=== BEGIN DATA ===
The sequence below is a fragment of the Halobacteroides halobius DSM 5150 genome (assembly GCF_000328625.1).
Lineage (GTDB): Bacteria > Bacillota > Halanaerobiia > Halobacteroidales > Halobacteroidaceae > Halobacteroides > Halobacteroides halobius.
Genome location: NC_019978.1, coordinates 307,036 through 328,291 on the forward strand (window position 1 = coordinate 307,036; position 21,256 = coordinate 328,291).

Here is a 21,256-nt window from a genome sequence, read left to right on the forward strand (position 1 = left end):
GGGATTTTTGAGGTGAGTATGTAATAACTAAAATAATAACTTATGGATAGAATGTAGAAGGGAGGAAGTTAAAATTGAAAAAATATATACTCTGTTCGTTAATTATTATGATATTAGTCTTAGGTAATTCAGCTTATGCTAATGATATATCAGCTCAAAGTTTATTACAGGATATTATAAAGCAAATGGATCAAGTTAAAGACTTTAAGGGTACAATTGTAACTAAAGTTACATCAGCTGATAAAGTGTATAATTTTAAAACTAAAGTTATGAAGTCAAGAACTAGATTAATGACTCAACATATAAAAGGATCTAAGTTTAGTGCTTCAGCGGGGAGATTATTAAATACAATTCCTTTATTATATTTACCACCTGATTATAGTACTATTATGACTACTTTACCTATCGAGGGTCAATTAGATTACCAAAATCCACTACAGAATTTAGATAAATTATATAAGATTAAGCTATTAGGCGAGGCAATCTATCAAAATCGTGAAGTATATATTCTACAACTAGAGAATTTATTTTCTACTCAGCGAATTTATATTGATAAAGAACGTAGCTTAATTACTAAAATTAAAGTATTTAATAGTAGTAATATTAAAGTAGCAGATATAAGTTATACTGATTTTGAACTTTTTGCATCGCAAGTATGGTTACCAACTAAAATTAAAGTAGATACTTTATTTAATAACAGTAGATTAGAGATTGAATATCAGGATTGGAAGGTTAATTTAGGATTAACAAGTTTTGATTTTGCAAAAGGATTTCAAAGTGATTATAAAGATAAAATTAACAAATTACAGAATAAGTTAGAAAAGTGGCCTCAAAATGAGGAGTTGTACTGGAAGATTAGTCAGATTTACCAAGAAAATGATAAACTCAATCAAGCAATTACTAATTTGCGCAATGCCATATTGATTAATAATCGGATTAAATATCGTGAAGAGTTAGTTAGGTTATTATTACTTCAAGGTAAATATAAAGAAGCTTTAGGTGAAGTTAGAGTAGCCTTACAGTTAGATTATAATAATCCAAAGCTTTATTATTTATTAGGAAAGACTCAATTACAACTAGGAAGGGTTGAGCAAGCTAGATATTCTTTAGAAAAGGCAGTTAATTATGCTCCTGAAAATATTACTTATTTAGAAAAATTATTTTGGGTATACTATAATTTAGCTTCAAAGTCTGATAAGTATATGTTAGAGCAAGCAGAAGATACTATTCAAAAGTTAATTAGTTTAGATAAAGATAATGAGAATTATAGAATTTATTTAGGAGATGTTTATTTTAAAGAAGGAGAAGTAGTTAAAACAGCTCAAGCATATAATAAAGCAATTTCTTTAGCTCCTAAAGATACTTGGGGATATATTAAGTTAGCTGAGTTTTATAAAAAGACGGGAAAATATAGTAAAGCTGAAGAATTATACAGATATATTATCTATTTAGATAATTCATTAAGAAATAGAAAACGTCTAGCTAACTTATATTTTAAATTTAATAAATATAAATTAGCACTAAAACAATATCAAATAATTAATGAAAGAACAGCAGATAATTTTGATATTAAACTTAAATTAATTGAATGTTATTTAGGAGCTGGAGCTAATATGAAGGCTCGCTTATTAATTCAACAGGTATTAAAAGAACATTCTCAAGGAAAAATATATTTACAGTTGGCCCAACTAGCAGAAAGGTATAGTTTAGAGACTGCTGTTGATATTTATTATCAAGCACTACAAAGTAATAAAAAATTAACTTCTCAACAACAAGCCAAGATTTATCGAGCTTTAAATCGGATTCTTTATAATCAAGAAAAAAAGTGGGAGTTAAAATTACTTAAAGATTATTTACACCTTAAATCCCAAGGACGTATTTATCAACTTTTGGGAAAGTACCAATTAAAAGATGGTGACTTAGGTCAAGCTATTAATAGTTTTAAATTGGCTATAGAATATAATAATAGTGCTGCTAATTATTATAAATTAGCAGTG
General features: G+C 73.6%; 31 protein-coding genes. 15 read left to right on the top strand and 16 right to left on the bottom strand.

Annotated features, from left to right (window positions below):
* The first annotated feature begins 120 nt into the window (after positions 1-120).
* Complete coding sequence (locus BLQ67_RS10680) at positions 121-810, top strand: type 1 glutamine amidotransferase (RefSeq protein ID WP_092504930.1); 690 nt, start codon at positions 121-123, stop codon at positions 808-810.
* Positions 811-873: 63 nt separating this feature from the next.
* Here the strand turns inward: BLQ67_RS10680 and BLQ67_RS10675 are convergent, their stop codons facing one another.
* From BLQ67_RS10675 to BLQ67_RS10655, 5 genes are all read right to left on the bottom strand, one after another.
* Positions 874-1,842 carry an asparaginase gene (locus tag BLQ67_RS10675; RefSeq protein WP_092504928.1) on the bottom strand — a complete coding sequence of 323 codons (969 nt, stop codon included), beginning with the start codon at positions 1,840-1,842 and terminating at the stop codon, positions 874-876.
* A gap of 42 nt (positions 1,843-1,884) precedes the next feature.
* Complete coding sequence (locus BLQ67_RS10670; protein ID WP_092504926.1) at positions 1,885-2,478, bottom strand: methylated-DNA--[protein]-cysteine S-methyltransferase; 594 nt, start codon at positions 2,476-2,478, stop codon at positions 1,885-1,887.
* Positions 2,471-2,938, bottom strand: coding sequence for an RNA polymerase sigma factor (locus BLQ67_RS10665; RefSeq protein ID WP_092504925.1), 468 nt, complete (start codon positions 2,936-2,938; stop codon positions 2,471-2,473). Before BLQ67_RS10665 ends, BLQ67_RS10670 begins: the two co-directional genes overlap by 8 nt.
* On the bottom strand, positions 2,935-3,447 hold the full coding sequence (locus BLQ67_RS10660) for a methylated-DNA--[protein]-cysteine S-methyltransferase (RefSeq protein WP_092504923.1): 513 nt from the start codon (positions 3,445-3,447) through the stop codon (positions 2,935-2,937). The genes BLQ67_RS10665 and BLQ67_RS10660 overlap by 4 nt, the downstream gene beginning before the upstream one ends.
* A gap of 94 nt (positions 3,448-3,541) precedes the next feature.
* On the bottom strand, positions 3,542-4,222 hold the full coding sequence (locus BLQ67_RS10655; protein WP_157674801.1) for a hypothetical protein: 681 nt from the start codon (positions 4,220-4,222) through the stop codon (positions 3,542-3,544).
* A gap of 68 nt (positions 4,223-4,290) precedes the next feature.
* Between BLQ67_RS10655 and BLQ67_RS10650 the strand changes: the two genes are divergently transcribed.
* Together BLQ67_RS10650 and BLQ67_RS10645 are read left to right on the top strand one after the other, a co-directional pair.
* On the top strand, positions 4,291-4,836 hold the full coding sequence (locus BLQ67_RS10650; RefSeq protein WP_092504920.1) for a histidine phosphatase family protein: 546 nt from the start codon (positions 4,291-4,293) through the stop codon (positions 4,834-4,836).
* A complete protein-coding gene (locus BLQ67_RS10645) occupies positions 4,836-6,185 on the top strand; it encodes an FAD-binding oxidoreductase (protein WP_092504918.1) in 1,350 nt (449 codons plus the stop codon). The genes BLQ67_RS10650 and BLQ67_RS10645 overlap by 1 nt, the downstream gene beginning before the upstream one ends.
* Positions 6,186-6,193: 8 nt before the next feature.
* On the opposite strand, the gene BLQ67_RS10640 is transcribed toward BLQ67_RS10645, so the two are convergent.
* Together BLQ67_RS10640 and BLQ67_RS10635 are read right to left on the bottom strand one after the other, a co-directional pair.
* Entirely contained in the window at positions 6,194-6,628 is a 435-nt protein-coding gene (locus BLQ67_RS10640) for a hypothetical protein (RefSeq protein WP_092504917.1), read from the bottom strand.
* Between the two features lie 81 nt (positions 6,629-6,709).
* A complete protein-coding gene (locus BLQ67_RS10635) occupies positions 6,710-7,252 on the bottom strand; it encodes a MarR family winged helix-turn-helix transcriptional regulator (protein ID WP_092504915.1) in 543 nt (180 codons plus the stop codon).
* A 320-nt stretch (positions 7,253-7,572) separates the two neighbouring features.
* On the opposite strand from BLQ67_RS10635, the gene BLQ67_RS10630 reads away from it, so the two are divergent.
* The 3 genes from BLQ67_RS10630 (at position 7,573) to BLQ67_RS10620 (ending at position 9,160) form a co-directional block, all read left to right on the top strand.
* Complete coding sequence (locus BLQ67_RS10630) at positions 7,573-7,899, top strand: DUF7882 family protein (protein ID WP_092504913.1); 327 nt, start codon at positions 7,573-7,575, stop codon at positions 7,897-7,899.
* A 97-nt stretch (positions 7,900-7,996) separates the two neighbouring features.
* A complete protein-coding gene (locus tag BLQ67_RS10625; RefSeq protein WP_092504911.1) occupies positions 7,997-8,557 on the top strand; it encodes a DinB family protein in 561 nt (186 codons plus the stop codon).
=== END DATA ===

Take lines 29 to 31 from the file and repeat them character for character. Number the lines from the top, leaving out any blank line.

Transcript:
* Between the two features lie 81 nt (positions 6,629-6,709).
* A complete protein-coding gene (locus BLQ67_RS10635) occupies positions 6,710-7,252 on the bottom strand; it encodes a MarR family winged helix-turn-helix transcriptional regulator (protein ID WP_092504915.1) in 543 nt (180 codons plus the stop codon).
* A 320-nt stretch (positions 7,253-7,572) separates the two neighbouring features.